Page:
So you look at me…
…when they do this thing. You look at me.
l’ll be the face of love for you.
Sr. Helen Pejean, Dead Man Walking
I saw the movie only once and this line stuck with me, even haunted me. The movie, Dead Man Walking, is an adaptation of Sister Helen Pejean’s book by the same title telling the story of her weekly visits with Patrick Sonnier before he was executed in a Louisiana Penitentiary. These are the words she spoke to him in their last meeting before his death.
In October, we attended the Opera, Dead Man Walking, and lecture by Sister Helen during that same week. Sister Helen is a storyteller (in her own words) and for me her story was more than the advertised one about the power of art performances in the anti-capital-punishment movement. Part of the story she told was about her own realization of the pain and journey of all parties involved, mothers and fathers, victims and the accused. Her words differently persuaded my own realization of being God’s face of love and as she also recounted, failing to be that face as we get caught up in our own complicity with our worlds’ perspective. While the issues she presents on one hand seem complex; seeing in each other, no matter who we are or what we do, the face of God’s love is at the heart of our being.
Over the past two weeks, both of my adult children have been here to visit. Now that they are making their own way in their worlds, I don’t know how to be their mother as I thought I knew when they were younger. Even more challenging is how to be the face of God’s love for them; the children I have attempted to guide implicitly and explicitly. How do I live my own life in the presence of that love and honor the strong and sometimes-disconcerting ways they are learning to live—without saying those motherly things—and just be alongside them?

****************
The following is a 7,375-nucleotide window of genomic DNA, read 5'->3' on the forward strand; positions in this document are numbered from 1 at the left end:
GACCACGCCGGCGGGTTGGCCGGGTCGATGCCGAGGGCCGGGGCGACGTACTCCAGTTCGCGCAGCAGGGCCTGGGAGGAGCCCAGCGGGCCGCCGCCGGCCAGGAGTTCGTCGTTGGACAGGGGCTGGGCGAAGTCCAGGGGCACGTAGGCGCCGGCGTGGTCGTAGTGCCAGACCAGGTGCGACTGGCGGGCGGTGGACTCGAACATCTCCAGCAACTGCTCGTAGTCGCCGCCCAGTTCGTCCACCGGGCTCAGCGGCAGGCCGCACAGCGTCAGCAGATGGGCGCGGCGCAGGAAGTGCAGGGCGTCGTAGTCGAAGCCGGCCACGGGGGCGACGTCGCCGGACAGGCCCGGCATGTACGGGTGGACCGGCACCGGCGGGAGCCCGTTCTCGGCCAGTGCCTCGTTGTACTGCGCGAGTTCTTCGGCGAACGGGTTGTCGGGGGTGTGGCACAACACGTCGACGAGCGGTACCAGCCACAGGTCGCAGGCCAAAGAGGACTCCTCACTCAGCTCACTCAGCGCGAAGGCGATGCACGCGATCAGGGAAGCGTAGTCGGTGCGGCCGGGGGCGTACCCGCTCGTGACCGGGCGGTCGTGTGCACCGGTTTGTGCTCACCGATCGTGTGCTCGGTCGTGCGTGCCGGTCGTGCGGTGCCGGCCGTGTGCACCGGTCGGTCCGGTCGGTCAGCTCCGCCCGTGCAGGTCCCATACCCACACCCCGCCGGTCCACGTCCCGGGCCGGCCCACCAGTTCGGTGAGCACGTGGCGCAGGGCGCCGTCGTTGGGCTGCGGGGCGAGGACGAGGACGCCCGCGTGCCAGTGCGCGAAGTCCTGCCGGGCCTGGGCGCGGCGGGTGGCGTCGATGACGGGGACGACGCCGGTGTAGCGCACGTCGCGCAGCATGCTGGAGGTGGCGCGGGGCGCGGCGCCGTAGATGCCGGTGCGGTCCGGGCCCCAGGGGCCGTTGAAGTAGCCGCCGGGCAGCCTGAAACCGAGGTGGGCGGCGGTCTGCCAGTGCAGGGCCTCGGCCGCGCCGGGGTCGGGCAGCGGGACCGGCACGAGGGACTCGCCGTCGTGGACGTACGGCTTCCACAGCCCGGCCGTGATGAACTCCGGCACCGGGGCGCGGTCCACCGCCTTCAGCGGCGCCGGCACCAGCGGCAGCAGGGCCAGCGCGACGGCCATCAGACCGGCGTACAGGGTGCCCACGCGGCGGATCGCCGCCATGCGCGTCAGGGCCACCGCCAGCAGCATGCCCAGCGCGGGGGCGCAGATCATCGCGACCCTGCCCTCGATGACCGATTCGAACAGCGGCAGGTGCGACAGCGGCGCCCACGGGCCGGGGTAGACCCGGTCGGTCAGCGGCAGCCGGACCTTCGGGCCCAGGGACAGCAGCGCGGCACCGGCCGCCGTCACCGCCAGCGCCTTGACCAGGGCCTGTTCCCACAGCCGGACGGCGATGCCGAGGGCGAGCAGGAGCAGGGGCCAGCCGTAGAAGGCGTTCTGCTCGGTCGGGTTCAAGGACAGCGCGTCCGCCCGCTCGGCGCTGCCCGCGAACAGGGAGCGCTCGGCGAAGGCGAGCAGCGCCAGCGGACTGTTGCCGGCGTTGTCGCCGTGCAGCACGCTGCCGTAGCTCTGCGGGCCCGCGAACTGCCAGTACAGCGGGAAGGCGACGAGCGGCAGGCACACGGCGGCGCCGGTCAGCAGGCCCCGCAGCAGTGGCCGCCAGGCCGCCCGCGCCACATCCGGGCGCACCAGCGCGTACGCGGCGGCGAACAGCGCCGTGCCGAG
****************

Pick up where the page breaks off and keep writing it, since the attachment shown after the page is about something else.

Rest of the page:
Frederick Buechner made a seminary commencement address that I am going to take some liberties with—a remix if you will, in modern terms. The words are closely recopied, the emphasis and play with white space are mine. There are no answers to my wondering here; but knowing and sharing “the joy and pain and holiness of our own lives” and lives together is a beginning.
Christ is our employer as surely as the general contractor is the carpenter’s employer,
Only chances are that this side of Paradise we will never see the face
Except mirrored darkly in dreams and shadows, if we’re lucky,
And in each other’s faces.
Christ is our general,
But chances are that this side of Paradise we will never hear his voice
Except in the depth of our own inner silence
And in each other’s voices.
Christ is our shepherd,
But the chances are we will never feel his touch
except as we are touched by the joy and pain and holiness of our own life
And each other’s lives.
Christ is our pilot
Our guide, our true fast, final friend and judge,
But often when we need Christ most,
Christ seems farthest away because he will have always gone on ahead,
Leaving only the faint print of his feet on the path to follow.
And the world blows leaves across the path.
And branches fall. And darkness falls.
We are here. Christ is with us…
In unseen ways, as subtle and pervasive as air.
We are Love’s face, voice, and even life to each other, as subtle and pervasive as air.